Islamist Terrorism in Bosnia as Turkish Interference Continues in the Balkans
1:14 PM, Nov 3, 2011 • By STEPHEN SCHWARTZ
Further, the intrusion of the Turkish Diyanet and Gormez in the Sandzhak stirred lively condemnation by Bosnian Muslim intellectuals, similar to recent protests over Turkish meddling in the affairs of the Muslim communities of Macedonia, where Islam is a minority faith, and Kosovo, where it represents the overwhelming majority.
Turkish prime minister Recep Tayyip Erdogan, in a state visit to Macedonia in September, prayed publicly at a Sufi shrine that has been vandalized and occupied by Wahhabis. As head of the Diyanet, Gormez reports to Erdogan. Turkish religious outreach in the Balkans as well as in the large Turkish emigrant communities of Germany and the Netherlands is guided by the politicians in power in Ankara, representing Erdogan’s Justice and Development party, known by its Turkish initials as the AKP. In Kosovo, Erdogan’s foreign minister, Ahmet Davutoglu, and his education minister, Omer Dincer, have called for revision of local textbooks to provide a more favorable picture of Turkish dominion over the Balkans, from the mid-14th to the early-20th centuries. Kosovar historians have protested that textbooks should not be changed to accommodate Turkish demands.
When news arrived in Bosnia that the Sandzhak Muslims had been handed over to control by Serbia, reactions were much sharper. A blog, Glasnik Nacionalnog kongresa Republike BiH (the Newsletter of the National Congress of the Republic of Bosnia and Herzegovina, which is a political group rather than a legislative institution), is well-known for its sharp criticism of corruption in Bosnian politics. Unfortunately, it appears only in Bosnian. But in its October 17 issue, it included an article by one Vahid Sendijarevic, declaring “Turkey was only an occupier in Bosnia-Herzegovina and cannot be trusted,” and denouncing Turkish mediation between the Bosnian Muslims and Muslims in Serbia.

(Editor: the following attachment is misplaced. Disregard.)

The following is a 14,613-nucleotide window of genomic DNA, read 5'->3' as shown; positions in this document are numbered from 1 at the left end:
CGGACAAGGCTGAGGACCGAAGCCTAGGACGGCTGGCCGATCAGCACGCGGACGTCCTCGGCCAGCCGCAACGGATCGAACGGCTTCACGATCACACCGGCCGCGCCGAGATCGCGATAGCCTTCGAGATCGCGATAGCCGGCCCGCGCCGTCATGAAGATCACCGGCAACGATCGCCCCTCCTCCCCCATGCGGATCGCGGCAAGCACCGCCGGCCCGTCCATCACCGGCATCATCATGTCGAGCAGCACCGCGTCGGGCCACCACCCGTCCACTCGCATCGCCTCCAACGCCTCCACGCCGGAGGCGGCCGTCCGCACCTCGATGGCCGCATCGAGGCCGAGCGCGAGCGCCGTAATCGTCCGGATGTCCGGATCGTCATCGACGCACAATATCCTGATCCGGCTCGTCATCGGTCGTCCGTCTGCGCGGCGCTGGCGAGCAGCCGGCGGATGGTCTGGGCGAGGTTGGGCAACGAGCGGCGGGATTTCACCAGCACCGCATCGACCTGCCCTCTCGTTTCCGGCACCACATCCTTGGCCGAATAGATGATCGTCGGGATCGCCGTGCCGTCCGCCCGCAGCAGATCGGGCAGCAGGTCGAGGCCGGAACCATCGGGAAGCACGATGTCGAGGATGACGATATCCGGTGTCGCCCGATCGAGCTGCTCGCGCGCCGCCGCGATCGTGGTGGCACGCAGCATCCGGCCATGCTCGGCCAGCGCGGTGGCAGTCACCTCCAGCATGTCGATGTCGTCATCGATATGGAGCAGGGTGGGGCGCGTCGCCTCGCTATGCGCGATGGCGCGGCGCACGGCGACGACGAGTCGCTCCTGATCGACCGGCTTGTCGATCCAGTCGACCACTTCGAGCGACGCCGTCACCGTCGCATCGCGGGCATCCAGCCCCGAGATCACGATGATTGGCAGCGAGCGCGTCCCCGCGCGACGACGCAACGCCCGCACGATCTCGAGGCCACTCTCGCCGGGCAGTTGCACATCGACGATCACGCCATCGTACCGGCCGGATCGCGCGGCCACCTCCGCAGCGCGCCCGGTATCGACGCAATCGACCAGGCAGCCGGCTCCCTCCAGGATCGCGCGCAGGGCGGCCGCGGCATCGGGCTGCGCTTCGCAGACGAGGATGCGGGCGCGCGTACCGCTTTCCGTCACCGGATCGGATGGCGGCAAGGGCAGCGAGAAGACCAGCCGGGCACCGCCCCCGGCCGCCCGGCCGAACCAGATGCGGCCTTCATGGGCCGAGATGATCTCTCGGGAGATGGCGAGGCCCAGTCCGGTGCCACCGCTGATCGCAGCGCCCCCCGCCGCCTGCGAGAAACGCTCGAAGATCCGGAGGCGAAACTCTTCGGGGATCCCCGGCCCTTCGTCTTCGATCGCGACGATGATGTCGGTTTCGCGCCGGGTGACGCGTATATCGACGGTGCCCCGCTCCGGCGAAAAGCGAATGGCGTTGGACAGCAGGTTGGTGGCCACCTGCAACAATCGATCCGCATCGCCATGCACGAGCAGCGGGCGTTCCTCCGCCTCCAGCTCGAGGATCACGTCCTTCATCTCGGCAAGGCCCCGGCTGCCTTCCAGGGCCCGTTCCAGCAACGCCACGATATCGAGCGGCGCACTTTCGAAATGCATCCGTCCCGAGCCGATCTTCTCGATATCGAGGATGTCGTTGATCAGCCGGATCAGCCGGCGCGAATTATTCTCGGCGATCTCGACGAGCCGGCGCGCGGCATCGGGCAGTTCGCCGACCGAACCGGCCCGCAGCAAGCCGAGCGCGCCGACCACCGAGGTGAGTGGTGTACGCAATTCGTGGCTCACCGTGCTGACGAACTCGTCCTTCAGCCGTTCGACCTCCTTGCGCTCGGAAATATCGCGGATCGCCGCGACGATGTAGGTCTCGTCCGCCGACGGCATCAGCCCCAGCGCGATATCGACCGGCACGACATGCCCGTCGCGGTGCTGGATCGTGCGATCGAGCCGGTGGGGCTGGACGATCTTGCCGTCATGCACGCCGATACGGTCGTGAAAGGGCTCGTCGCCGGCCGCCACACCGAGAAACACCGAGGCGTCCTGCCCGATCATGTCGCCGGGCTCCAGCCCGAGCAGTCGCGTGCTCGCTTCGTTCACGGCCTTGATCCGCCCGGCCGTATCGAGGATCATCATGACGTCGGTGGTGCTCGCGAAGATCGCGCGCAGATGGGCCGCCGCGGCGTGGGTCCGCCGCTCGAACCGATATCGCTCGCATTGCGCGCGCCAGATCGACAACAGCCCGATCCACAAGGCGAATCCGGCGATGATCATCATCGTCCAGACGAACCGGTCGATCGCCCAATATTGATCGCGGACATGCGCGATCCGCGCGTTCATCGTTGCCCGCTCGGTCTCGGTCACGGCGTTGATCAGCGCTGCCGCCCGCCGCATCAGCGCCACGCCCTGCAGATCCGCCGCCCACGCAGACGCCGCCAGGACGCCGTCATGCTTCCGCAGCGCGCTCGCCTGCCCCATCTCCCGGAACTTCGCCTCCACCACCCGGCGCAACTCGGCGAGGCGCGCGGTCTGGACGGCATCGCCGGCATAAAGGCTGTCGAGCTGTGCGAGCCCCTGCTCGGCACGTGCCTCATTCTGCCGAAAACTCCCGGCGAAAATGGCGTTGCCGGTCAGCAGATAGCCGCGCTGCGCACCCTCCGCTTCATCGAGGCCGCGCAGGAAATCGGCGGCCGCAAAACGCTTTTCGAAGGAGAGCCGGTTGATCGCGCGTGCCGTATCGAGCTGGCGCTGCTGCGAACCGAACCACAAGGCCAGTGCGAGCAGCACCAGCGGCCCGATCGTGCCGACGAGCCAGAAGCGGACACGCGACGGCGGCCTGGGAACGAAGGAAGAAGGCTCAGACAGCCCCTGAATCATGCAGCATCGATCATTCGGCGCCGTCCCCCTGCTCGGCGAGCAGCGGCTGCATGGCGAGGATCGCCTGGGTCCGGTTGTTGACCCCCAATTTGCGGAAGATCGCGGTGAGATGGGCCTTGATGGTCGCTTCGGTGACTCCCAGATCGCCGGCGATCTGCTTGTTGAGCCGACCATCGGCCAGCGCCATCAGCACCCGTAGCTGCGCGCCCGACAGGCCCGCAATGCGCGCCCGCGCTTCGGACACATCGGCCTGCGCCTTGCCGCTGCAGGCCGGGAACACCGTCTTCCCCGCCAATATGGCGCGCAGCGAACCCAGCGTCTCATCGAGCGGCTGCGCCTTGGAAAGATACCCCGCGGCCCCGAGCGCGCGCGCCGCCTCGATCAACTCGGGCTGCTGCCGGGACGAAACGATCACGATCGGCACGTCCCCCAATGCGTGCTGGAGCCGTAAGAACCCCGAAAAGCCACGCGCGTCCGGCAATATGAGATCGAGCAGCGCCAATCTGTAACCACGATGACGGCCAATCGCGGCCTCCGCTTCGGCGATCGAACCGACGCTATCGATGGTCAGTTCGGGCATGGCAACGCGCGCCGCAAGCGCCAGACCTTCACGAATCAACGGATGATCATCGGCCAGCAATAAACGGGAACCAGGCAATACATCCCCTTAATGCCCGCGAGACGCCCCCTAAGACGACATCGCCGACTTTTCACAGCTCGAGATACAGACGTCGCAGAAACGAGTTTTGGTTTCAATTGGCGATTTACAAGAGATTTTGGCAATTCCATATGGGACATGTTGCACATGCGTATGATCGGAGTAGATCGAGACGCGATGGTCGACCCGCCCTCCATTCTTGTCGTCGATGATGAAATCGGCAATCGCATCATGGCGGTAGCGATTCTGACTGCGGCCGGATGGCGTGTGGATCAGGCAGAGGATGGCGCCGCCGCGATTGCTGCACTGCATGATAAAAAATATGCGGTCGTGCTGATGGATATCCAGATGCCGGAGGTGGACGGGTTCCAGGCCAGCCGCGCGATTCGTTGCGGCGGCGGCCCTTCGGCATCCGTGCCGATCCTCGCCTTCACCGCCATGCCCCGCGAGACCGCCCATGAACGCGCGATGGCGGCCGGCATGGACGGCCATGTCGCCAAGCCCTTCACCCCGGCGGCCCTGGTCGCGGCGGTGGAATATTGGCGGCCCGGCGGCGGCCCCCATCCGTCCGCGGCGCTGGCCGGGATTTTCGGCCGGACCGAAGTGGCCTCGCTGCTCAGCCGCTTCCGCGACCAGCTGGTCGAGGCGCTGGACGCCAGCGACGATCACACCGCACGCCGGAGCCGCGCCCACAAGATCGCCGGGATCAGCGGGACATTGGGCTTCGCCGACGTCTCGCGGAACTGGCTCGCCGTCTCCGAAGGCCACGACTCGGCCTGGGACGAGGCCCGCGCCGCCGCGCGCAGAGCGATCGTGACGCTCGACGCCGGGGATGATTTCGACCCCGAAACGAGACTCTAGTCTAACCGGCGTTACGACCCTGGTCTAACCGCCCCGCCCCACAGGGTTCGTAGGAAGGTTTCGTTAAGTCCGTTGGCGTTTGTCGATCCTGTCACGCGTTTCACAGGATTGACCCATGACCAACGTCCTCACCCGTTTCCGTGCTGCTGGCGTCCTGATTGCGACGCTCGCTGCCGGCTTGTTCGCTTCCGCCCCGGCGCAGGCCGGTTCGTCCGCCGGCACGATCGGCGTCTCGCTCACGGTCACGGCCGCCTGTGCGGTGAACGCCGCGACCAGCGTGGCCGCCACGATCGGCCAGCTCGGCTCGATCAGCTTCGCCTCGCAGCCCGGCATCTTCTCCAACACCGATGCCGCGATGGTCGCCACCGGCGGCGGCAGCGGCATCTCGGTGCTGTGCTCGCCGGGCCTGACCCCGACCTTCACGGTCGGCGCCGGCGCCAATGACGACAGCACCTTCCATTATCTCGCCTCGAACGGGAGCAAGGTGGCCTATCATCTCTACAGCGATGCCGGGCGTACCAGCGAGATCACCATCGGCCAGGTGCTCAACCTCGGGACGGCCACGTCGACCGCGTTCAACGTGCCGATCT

From a Muslim intellectual, such language was startling. Sendijarevic stated, “Turkey’s relations with Serbia were always more important than the fate of the Muslims in Serbia and the Muslims in Bosnia, and of Bosnia itself.” He pointed out that during the 19th century, the Ottomans granted autonomy to Serbia, including the right of Serbia to expel its Muslims, but turned “uncontrollable” Bosnia-Herzegovina over to the Habsburg empire. Sendijarevic added, “Turkey thinks only of the interests of one nation, the Turks.” He concluded, “the worst trickery played in Bosnia-Herzegovina today is symbolized by Ceric, who issued the policy statement, ‘Turkey is our mother,’ meaning that the Turks are our guardians and have a green light to interfere in our affairs and decide things on our behalf.”
Bosnians perceive that Turkey is undergoing an economic boom and that Serbia has been promised entry into the European Union, while Bosnia-Herzegovina sinks deeper into poverty and unemployment, with an increasing brain drain of its educated youth, who yearn only to emigrate, with no hope of their country’s acceptance by the EU.
With his Wahhabi beard, short pants, and automatic weapon, Mevlid Jasarevic from Novi Pazar was motivated probably more by hatred of the West than outrage at Bosnian Muslim machinations in his community, when he fired at the American Embassy. But the little strip of land in south Serbia called the Sandzhak bears watching, as it becomes a new theater for the intrigues of Erdogan’s government, and a place where distant clashes half-glimpsed by outsiders may produce major consequences in an increasingly chaotic world.
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